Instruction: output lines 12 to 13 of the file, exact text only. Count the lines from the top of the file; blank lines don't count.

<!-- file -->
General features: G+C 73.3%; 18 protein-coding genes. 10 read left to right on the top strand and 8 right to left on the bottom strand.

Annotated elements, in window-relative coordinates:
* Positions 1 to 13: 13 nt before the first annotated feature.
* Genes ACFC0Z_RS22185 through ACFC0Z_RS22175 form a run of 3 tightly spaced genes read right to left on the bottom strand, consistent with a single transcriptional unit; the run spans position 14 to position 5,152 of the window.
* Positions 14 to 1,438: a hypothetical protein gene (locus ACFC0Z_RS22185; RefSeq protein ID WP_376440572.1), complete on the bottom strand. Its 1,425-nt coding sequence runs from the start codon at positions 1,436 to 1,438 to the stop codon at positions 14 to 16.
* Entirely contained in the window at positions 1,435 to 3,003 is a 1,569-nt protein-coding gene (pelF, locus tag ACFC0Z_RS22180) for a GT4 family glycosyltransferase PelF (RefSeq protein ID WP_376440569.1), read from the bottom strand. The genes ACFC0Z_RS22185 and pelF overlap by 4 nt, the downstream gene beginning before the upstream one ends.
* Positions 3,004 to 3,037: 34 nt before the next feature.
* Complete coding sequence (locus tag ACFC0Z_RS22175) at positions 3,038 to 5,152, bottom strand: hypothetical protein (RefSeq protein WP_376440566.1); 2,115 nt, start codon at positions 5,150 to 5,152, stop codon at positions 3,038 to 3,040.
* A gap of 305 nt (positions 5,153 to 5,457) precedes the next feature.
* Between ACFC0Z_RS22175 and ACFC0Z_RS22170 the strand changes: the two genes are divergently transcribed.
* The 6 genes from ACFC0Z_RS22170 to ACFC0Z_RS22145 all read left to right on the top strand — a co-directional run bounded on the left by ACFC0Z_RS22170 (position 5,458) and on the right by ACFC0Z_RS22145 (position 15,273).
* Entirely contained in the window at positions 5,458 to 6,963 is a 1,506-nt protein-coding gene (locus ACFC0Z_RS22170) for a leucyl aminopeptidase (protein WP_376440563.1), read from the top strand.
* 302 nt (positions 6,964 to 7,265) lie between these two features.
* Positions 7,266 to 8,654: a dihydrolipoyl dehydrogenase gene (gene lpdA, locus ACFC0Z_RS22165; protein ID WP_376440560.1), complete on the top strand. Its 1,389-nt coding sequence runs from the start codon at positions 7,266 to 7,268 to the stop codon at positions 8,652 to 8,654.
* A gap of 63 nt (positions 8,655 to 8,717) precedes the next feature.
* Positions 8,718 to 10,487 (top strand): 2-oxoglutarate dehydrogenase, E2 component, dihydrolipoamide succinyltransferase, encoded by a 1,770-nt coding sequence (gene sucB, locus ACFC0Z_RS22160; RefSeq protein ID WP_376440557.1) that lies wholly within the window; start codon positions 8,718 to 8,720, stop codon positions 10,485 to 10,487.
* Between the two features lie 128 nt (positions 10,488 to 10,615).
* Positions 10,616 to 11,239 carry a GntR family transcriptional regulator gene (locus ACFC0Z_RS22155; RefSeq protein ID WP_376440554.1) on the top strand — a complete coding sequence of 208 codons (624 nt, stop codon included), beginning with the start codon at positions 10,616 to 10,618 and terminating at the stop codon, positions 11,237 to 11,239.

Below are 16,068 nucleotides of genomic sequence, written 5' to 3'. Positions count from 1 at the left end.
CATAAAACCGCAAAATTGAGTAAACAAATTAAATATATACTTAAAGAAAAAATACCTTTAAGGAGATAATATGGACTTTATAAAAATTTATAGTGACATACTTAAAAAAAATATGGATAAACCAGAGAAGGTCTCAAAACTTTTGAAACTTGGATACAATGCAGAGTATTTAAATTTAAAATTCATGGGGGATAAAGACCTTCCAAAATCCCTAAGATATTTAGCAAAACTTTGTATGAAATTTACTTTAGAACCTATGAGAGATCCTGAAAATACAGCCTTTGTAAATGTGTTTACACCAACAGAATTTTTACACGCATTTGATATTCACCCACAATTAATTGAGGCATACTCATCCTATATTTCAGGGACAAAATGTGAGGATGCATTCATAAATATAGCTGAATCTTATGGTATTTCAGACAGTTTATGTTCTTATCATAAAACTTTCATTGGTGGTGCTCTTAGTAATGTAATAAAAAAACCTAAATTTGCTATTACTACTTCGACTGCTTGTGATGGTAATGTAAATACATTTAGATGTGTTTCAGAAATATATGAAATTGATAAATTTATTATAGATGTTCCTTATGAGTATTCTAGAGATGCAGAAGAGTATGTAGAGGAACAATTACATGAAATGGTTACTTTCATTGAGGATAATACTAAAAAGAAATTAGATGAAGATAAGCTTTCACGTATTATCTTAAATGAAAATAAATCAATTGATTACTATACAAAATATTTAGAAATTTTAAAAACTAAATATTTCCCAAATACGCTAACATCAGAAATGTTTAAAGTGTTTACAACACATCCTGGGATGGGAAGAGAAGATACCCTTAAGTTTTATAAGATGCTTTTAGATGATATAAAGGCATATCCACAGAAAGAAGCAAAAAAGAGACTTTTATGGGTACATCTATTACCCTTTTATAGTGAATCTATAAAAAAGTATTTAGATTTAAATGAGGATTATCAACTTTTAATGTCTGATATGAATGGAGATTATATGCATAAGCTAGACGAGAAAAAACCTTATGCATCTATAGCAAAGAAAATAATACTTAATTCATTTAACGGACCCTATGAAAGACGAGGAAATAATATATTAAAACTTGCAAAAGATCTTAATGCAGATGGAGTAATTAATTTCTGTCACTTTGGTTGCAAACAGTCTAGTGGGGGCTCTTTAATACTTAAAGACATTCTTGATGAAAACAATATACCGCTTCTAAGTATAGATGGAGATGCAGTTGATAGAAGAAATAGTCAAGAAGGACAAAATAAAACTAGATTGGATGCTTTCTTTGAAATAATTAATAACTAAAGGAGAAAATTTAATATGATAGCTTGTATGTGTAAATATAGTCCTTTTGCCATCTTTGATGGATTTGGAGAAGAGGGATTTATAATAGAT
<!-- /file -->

* Entirely contained in the window at positions 5,458 to 6,963 is a 1,506-nt protein-coding gene (locus ACFC0Z_RS22170) for a leucyl aminopeptidase (protein WP_376440563.1), read from the top strand.
* 302 nt (positions 6,964 to 7,265) lie between these two features.